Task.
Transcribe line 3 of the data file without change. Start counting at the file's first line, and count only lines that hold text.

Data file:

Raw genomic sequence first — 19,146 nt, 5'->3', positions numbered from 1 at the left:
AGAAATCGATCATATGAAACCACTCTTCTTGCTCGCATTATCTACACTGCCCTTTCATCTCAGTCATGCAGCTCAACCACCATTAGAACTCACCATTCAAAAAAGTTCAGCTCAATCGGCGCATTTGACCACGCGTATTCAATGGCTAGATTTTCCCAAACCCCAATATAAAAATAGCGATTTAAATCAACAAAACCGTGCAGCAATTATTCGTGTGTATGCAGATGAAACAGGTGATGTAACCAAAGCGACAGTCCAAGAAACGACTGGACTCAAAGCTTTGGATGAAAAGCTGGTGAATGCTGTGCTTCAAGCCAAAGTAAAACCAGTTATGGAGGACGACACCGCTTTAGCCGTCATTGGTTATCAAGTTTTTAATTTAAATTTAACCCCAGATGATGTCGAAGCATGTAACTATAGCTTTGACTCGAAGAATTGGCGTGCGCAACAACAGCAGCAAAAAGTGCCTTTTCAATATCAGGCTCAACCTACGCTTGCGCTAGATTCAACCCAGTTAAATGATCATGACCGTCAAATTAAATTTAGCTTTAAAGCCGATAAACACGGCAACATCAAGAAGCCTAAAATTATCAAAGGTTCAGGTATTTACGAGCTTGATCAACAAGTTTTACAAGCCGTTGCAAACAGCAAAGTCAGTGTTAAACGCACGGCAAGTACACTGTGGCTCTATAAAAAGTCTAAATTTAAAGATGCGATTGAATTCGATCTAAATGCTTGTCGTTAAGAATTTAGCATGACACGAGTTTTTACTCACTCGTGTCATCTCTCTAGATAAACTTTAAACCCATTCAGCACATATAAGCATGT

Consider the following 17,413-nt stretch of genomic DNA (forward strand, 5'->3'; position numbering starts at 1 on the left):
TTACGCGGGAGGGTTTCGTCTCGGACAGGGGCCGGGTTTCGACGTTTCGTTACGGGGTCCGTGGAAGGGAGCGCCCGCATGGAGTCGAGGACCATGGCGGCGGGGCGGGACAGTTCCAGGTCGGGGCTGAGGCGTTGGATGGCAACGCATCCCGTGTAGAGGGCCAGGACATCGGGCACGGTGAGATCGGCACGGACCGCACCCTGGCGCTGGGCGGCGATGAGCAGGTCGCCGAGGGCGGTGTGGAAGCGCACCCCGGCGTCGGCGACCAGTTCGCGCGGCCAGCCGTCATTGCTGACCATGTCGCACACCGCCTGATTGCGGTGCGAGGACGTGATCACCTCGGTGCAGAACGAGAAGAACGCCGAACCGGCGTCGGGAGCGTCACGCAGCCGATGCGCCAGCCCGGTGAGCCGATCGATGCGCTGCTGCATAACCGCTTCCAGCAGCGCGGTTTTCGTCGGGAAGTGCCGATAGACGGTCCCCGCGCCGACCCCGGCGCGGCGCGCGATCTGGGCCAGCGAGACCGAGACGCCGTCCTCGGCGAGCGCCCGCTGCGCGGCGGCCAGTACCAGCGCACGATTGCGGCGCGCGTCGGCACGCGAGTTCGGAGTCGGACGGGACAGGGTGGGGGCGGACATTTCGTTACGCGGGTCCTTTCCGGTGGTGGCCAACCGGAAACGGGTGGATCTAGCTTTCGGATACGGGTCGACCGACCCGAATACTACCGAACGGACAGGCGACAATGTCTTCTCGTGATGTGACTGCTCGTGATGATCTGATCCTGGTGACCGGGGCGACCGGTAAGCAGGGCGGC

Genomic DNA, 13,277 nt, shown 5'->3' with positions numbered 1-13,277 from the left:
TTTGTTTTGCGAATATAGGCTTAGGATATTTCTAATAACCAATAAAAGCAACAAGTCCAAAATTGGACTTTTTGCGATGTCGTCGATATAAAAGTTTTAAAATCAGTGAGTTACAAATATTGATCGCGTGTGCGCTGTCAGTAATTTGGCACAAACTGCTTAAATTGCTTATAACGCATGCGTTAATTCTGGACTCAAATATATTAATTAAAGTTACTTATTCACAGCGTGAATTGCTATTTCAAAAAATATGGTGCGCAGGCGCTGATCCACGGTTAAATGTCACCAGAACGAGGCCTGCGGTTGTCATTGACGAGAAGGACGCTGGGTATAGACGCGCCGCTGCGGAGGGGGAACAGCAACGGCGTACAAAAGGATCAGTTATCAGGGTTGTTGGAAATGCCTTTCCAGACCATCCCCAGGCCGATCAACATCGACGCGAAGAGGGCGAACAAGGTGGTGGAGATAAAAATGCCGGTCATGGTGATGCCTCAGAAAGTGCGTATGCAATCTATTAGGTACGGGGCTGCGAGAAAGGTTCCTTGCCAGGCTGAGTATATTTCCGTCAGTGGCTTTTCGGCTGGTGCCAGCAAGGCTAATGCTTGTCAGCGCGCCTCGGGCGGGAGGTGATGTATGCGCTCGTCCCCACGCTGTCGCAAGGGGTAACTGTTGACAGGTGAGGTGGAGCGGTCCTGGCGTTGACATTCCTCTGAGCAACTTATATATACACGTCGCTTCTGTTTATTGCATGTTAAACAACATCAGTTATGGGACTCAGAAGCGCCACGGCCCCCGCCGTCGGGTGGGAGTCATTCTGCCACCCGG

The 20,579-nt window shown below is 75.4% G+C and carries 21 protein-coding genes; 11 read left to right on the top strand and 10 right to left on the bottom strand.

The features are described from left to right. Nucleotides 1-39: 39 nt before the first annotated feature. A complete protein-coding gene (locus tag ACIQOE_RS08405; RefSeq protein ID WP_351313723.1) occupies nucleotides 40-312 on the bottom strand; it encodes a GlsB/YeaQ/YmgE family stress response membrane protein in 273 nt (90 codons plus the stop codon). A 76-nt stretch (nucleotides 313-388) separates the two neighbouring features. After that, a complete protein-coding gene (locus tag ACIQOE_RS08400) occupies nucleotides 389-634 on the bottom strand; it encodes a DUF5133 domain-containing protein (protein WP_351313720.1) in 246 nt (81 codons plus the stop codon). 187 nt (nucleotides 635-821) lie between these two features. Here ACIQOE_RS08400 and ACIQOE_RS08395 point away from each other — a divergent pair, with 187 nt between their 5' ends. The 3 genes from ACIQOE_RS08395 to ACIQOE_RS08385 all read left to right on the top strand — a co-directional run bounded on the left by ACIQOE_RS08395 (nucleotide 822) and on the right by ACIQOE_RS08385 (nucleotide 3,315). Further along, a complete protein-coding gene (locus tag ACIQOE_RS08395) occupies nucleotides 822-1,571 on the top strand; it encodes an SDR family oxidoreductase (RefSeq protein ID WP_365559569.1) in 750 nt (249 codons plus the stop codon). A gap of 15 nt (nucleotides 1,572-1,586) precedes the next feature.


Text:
Consider the following 17,413-nt stretch of genomic DNA (forward strand, 5'->3'; position numbering starts at 1 on the left):